The first batch of 56 mixed uranium-plutonium oxide (MOX) fuel assemblies has been shipped to Beloyarsk 4 as Russia's first-of-a-kind BN-800 fast reactor prepares to start up.
|MOX fuel assemblies for the Beloyarsk 4 BN-800 fast reactor (Image: NIIAR)
The assemblies have been produced at the Research Institute of Atomic Reactors (NIIAR) in Dmitrovgrad. In total the NIIAR has made 106 MOX assemblies for the plant, and expects to ship a second batch to Beloyarsk by the end of March.
The NIIAR's MOX fuel fabrication plant, which has recently undergone modernisation, produces vibropacked MOX fuel made by agitating a mixture of granulated uranium and plutonium oxides with uranium powder, binding oxygen and other gases added during the agitation process. Compared with pelletised MOX fuel, the vibropacked version is more easily recycled and also has less problems with chemical interactions between the fuel and cladding.
Forty of the 106 assemblies that NIIAR has produced for the reactor have been manufactured using the institute's technology, with the remainder using MOX fuel pellets from the Mayak MOX plant.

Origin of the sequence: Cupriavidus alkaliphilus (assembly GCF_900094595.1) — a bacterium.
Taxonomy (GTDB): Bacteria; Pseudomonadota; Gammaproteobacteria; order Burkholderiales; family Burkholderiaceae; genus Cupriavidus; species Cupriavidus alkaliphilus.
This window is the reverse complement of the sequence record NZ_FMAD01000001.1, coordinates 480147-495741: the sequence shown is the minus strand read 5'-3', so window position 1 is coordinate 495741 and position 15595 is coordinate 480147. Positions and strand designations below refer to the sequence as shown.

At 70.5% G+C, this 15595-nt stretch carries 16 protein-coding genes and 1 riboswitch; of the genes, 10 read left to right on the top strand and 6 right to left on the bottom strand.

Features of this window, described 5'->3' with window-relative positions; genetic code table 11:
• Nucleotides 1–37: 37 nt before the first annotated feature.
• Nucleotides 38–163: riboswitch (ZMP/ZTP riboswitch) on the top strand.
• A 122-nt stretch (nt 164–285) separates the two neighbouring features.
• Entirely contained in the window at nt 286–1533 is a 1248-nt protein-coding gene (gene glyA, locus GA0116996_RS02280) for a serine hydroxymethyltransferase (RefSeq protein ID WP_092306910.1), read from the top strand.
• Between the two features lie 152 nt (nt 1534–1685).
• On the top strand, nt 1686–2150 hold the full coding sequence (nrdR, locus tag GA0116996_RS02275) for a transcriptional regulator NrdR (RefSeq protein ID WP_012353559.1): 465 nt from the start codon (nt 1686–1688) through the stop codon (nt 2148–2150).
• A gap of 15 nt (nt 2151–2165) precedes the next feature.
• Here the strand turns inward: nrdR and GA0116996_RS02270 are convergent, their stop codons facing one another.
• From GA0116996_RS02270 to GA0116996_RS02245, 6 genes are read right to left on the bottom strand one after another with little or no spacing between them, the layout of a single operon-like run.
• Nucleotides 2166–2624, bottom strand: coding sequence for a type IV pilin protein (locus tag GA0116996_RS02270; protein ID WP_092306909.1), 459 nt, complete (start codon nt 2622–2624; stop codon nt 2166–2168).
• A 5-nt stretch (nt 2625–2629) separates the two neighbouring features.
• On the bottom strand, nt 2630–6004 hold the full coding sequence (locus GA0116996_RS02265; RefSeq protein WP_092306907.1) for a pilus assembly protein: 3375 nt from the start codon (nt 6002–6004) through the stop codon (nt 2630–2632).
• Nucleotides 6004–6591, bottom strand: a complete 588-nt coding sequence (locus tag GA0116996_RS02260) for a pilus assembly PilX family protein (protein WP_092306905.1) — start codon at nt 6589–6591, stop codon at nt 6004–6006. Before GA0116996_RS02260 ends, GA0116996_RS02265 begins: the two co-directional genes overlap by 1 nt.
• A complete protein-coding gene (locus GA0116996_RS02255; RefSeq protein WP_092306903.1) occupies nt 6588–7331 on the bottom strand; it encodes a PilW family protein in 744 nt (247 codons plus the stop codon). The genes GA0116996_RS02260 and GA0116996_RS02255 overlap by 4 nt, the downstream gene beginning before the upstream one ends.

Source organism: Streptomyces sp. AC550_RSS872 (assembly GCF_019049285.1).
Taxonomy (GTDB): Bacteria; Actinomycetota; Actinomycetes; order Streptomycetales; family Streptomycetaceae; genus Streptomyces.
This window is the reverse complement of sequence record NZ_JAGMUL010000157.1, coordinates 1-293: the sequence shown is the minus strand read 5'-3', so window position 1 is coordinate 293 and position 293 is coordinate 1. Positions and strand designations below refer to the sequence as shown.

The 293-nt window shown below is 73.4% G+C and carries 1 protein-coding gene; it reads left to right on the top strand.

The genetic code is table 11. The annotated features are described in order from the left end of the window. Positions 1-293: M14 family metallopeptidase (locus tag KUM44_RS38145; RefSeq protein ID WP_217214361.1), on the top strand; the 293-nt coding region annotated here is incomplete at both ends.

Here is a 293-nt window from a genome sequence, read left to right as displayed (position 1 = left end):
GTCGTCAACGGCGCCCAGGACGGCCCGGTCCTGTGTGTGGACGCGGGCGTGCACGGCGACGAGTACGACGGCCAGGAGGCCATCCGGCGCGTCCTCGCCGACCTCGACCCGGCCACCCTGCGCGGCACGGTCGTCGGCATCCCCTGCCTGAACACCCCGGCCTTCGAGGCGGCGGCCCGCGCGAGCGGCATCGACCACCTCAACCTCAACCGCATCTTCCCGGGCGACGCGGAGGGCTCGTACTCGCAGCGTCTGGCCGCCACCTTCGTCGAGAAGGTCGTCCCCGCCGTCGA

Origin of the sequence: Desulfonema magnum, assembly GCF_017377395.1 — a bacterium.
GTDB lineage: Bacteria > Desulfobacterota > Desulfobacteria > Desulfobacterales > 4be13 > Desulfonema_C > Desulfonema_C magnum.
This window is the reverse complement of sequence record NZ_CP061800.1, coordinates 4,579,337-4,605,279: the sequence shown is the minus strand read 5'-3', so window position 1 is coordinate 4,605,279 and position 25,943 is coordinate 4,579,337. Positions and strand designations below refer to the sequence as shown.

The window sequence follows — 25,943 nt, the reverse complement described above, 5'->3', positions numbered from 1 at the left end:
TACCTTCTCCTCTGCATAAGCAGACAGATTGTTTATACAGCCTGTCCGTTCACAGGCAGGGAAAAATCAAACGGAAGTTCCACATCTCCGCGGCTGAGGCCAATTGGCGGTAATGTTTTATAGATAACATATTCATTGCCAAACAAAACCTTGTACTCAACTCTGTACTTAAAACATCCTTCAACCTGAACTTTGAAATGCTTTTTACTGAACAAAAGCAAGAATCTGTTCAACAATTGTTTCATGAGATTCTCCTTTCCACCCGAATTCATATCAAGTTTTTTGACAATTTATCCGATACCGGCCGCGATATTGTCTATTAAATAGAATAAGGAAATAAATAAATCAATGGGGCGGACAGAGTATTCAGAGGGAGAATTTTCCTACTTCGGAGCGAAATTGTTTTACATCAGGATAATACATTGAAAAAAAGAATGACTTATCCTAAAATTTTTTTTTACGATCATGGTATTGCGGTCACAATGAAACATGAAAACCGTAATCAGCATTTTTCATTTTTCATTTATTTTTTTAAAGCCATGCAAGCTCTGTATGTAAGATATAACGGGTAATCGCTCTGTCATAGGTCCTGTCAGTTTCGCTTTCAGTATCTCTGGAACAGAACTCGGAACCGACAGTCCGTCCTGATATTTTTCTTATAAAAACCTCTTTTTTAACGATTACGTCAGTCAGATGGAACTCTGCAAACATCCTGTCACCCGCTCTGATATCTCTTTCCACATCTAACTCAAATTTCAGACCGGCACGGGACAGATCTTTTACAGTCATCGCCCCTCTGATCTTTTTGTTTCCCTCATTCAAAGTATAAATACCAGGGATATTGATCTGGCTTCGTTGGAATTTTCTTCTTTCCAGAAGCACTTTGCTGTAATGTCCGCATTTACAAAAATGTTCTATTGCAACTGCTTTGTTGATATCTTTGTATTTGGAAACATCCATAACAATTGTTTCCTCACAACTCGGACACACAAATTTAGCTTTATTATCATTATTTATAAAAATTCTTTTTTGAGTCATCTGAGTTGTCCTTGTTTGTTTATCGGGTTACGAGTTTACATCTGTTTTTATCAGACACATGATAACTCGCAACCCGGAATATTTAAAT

Fast reactors, fuelled by MOX, vastly increase the efficiency of the nuclear fuel cycle and feature heavily in Russia's long-term nuclear energy plans. Beloyarsk 4, expected to start up later this year, will become the most powerful fast reactor in operation.
Fast reactors can also be used to dispose of ex-military plutonium, and Beloyarsk 4 is a key part of Russia's commitment to dispose of 34 tonnes of such plutonium under a 2000 bilateral agreement with the USA. The USA had likewise planned to dispose of an equivalent amount of plutonium by converting it into MOX for use in existing nuclear power plants, but the US National Nuclear Security Administration has now decided to place its own partially built MOX fuel fabrication facility on cold standby and to reconsider its plutonium disposition pathway.
Researched and written
by World Nuclear News